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NanoBlog

A blog about anything nanotech

Intel 10 nm FinFET process

morreale Saturday 10 of September, 2016
The Semiconductor Engineering website posted an interview with Mark Bohr senior fellow and director of process architecture and integration at Intel, and Zane Ball, vice president in the Technology and Manufacturing Group at Intel and co-general manager of Intel Custom Foundry. In the article, we learned that
  • 10 nm will be a full node for Intel
  • 10 nm devices will be full production around 2H 2017
  • Some design rules are scaling is better than 0.56x
  • Uses 193nm immersion and self-aligned double patterning

How Intel makes chips

morreale Wednesday 17 of August, 2016
Bloomberg BusinessWeek has a good article describing how Intel makes chips. Intel spends $18 to $20 Billion a year on R&D and capital investment which is more than what Boeing invest per year to build aircraft ($6B). Intel builds chips with 10 Billion transistors using the 14 nm process node.

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Light-duty vehicle greenhouse gas reduction

morreale Monday 15 of August, 2016
Light-duty vehicles contribute 61% of the greenhouse gasses emitted in the US. To meet the goal of an 80% in greenhouse gas emissions by 2050, a systematic approach is needed according to the MRS Energy & Sustainability review on the Implications of sustainability for the United States light-duty transportation sector. This includes better fuel efficiency, extensive use of biofuels, use of electric vehicles powered using sustainable energy, and hydrogen powered vehicles where hydrogen is produced from low carbon sources.

Graphene fabrication

morreale Friday 24 of June, 2016
Graphene Frontiers was featured in a How it's Made video that shows how graphene transistors used for biosensing are fabricated.


LCLS-II X-ray Light source

morreale Friday 24 of June, 2016
The Linac Coherent Light Source (LCLS) X-ray light source has been upgraded with a new delta undulator which can produce light with any selected polarization to better characterize materials. An update version of the delta undulator is under development and will produce x-rays that are 10,000 times brighter than the current system.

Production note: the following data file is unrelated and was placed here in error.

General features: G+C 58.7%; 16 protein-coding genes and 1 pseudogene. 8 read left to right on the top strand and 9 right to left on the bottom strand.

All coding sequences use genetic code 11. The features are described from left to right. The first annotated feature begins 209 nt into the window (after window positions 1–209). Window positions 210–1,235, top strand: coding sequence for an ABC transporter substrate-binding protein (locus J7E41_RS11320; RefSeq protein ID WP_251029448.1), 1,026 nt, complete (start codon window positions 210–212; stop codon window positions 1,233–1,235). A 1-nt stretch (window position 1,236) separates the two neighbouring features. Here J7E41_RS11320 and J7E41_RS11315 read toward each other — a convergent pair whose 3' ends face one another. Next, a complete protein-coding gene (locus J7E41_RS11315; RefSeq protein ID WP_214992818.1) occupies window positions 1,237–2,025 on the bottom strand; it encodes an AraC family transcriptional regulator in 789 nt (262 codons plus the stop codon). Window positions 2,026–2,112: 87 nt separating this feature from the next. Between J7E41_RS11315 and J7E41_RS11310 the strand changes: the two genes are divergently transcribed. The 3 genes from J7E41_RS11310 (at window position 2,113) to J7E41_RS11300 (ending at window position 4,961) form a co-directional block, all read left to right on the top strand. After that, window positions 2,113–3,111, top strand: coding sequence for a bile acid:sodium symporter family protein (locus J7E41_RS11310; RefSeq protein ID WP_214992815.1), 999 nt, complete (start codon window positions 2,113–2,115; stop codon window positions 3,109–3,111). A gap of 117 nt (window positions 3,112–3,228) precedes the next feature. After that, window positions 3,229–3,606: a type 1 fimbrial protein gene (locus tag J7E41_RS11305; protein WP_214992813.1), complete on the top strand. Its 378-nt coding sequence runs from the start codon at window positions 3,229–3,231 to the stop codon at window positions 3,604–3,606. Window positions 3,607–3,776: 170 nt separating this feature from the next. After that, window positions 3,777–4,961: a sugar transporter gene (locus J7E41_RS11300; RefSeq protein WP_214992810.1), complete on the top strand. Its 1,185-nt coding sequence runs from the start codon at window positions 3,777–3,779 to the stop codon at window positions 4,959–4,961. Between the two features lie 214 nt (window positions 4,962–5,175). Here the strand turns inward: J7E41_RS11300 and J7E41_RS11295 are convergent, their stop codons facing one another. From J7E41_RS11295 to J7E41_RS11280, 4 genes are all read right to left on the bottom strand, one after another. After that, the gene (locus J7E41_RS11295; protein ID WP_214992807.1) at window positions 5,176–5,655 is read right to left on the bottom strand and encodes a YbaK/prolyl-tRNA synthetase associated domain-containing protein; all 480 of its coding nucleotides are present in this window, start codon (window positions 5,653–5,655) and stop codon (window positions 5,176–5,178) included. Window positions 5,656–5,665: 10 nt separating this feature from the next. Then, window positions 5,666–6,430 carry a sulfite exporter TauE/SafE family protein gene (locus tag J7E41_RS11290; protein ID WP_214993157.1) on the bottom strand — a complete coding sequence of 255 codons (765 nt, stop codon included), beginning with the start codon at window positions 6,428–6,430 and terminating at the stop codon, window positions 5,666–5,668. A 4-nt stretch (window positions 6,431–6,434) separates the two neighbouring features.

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Left: Electrons wiggle between two rows of magnets in a traditional undulator, creating X-rays. These X-rays, or light waves, are linearly polarized. Right: With four moving rows of magnets, the Delta undulator can create circularly polarized, or spiraling, light. (Source: SLAC National Accelerator Laboratory)

ACS virtual issue on ALD

morreale Friday 03 of June, 2016
ACS publications has produces a virtual issue on Atomic Layer Deposition (ALD). ALD can produce sub-nano thick layers of material structures built up at a layer at a time. The topics include:
  • Growth and characterization of ALD films
  • Growth of complex nanostructures
  • Energy and catalysis applications

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RIP Sir Harry Kroto

morreale Wednesday 01 of June, 2016
Sir Harry Kroto passed away at the age of 76. He was awarded a Nobel prize in 1996 for discovering Buckyballs (C60). I saw him speak at Rutgers University by a lucky circumstance a long time ago. He was an exceptional and inspiring speaker. He will certainly be missed. The Guardian and NPR have good summaries of his achievements.

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